Plan4Health: Creating Place through Shared Use
You'll learn about:
The Plan4Health project and how APA and APHA are supporting innovative approaches to social change at the local level;
The power and necessity of cross-sector work for achieving planning and public health goals;
The importance of shared use as a strategy for increasing sustainability and for reaching vulnerable communities.
An initiative of the American Planning Association’s Planning and Community Health Center and supported by the Centers for Disease Control and Prevention, Plan4Health connects communities across the country, funding work at the intersection of planning and public health. Anchored by APA Chapters and American Public Health Association (APHA) Affiliates, Plan4Health supports creative partnerships to build sustainable, cross-sector coalitions. In late 2015, 17 coalitions were awarded grants, launching the second cohort of Plan4Health. Each coalition identified policy, systems, and environmental strategies to increase access to nutritious food and/or to increase opportunities for physical activity.
Showcasing lessons learned from the second cohort, this session will demonstrate the impacts of shared use as a strategy for chronic disease prevention. Not only is shared used an opportunity to increase physical activity, but it is also a strategy that supports a range of co-benefits. ChangeLab Solutions outlines the positive impacts of shared use in five key categories—health, equity, community, education, and economy—noting that: “People everywhere want access to safe and affordable recreational spaces. With shared use, public and private property owners can open underutilized facilities for community use.”
The following coalitions will share their experiences implementing shared use:
Centralina Health Solutions Coalition supports at-risk neighborhoods of Charlotte, NC. The coalition is working to analyze existing parks, active transportation networks, and opportunities to share facilities. By identifying existing shared use agreements within the community and discussing potential agreements to increase access to physical activity opportunities with schools, churches, hospitals, public buildings, the coalition is expanding access to physical activity opportunities.
The Kentucky Coalition for Healthy Communities (Northern Kentucky) is partnering with a multidisciplinary group of state-wide organizations to improve access to affordable, local produce and increase opportunities for physical activity for Kentuckians age 45 years and older living in rural parts of the state. The coalition is also engaging in shared use to re-think recreational places and facilities for older adults.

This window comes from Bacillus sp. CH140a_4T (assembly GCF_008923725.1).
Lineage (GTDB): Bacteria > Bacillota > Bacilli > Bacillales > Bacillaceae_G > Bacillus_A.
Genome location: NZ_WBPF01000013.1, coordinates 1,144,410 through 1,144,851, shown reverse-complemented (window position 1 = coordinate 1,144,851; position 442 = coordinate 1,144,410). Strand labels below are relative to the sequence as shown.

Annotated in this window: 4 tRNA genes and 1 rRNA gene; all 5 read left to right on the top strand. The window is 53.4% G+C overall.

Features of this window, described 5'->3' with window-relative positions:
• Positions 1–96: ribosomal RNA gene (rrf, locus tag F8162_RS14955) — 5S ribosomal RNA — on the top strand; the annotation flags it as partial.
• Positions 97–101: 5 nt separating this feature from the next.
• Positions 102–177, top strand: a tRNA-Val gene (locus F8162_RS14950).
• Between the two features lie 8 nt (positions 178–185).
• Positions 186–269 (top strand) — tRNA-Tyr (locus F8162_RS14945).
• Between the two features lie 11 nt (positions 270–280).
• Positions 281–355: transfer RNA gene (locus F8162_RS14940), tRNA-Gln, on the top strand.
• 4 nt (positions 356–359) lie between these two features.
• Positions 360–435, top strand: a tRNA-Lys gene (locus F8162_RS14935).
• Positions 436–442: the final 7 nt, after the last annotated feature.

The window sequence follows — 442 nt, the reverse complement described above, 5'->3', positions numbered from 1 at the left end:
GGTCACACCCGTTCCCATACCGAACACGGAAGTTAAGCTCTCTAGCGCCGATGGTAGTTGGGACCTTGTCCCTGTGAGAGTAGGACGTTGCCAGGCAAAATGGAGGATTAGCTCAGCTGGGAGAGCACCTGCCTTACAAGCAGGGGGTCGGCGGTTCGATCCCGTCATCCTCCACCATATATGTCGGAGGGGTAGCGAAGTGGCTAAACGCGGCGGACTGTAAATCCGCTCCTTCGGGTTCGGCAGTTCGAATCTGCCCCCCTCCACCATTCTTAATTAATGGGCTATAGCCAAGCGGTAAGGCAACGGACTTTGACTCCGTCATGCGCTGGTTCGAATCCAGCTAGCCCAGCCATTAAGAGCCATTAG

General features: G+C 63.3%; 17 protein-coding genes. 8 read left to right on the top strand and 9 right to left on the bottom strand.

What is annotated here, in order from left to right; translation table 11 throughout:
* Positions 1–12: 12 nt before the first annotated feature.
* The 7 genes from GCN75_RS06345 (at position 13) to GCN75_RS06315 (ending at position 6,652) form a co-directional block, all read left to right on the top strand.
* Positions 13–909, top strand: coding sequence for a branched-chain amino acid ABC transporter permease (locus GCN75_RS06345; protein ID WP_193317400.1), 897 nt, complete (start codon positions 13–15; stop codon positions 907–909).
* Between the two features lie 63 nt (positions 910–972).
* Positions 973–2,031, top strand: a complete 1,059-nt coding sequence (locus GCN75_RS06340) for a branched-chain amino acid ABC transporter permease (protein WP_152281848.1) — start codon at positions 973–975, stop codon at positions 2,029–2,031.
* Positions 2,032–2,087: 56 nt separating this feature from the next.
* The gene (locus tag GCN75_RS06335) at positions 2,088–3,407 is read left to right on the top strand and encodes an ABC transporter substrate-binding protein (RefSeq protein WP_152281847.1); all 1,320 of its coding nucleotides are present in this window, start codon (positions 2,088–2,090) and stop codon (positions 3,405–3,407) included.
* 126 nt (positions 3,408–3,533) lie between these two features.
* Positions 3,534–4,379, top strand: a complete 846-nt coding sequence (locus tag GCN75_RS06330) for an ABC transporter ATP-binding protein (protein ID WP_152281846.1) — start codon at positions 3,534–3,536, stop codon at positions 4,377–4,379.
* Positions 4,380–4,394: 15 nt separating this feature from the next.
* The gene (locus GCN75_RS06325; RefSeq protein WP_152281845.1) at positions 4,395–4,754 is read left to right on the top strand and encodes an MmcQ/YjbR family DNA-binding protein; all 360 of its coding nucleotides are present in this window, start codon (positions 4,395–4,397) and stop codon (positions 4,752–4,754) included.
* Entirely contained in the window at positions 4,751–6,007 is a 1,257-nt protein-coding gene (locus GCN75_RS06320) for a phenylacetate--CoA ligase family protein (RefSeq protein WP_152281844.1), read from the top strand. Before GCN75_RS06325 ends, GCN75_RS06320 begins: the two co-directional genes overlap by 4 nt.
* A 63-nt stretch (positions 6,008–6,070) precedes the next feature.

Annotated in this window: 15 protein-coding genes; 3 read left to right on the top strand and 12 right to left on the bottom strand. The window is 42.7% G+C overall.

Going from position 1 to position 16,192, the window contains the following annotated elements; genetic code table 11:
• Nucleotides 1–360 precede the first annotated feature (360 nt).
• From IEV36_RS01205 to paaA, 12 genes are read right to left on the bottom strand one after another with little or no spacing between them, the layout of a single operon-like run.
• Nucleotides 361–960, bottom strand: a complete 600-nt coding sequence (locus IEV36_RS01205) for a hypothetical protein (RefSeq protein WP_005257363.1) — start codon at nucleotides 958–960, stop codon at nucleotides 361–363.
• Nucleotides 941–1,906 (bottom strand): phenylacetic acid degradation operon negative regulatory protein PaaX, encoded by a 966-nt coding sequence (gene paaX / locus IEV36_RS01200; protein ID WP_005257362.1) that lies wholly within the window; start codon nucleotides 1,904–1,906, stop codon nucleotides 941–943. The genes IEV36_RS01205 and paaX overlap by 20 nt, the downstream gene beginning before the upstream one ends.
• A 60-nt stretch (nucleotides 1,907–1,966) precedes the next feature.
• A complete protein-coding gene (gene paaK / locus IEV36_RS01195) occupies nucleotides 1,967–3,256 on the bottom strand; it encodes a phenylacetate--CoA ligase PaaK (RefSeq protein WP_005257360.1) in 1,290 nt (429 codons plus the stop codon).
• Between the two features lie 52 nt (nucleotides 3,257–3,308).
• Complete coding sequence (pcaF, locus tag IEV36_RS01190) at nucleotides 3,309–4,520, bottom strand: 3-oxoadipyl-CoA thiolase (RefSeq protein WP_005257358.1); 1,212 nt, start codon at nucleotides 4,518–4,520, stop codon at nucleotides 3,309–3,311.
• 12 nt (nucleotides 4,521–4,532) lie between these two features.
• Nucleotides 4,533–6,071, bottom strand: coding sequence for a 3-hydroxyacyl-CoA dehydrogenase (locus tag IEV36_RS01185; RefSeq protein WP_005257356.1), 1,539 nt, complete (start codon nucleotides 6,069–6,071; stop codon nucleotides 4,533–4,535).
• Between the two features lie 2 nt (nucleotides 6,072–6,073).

Through cross-sector partnerships with public health professionals, schools, and local organizations, Tulsa County (Oklahoma) cities will create greater access to locally grown foods; reduce barriers to physical activity; and promote systemic and policy changes supporting a health in all policies approach. The Pathways to Health coalition is engaging in shared use with the local school system as well as through the development of a food forest.
Confirmed SpeakerMadri Hall-Faul is a Special Projects Coordinator with Kentuckiana Regional Planning and Development Agency (KIPDA) in Louisville, KY. Prior to coming to KIPDA, Madri completed her Masters of Science in Social Work with a specialization in Couples and Family Therapy at the University of Louisville.
Confirmed SpeakerLuisa has a master’s degree from the University of Notre Dame and a bachelor’s degree from Oklahoma State University. She has been an epidemiologist at the Tulsa Health Department for four years. She has worked on projects such as the Tulsa County Health Profile, Tulsa County Community Health Needs Assessment, and the Plan 4 Health grant.
, Centralina Council of Governments
Confirmed SpeakerKatherine Hebert is experienced in healthy community design and a well-known Health Impact Assessment practitioner having personally led 11 HIAs and having served as a mentor for 3 others. Ms. Hebert currently works for the Centralina Council of Governments as a Healthy Community Design Specialist for the Centralina Health Solutions Coalition and their Healthy Environments for Health Equity Project funded through a Plan4Health grant from the American Planning Association. Katherine has a Masters in City and Regional Planning from UNC Chapel Hill.
Confirmed SpeakerElizabeth Hartig joined the American Planning Association (APA) as a project coordinator for the Planning and Community Health Center in January 2015. Immediately prior, Elizabeth was a program officer with the Chicago Foundation for Women, leading the foundation’s volunteer grantmaking committee, managing the final evaluation plan for each proposal and supporting the foundation’s grantee community. Elizabeth received her master of arts in social administration from the University of Chicago’s School of Social Service Administration and has worked in a variety of direct service and administrative positions.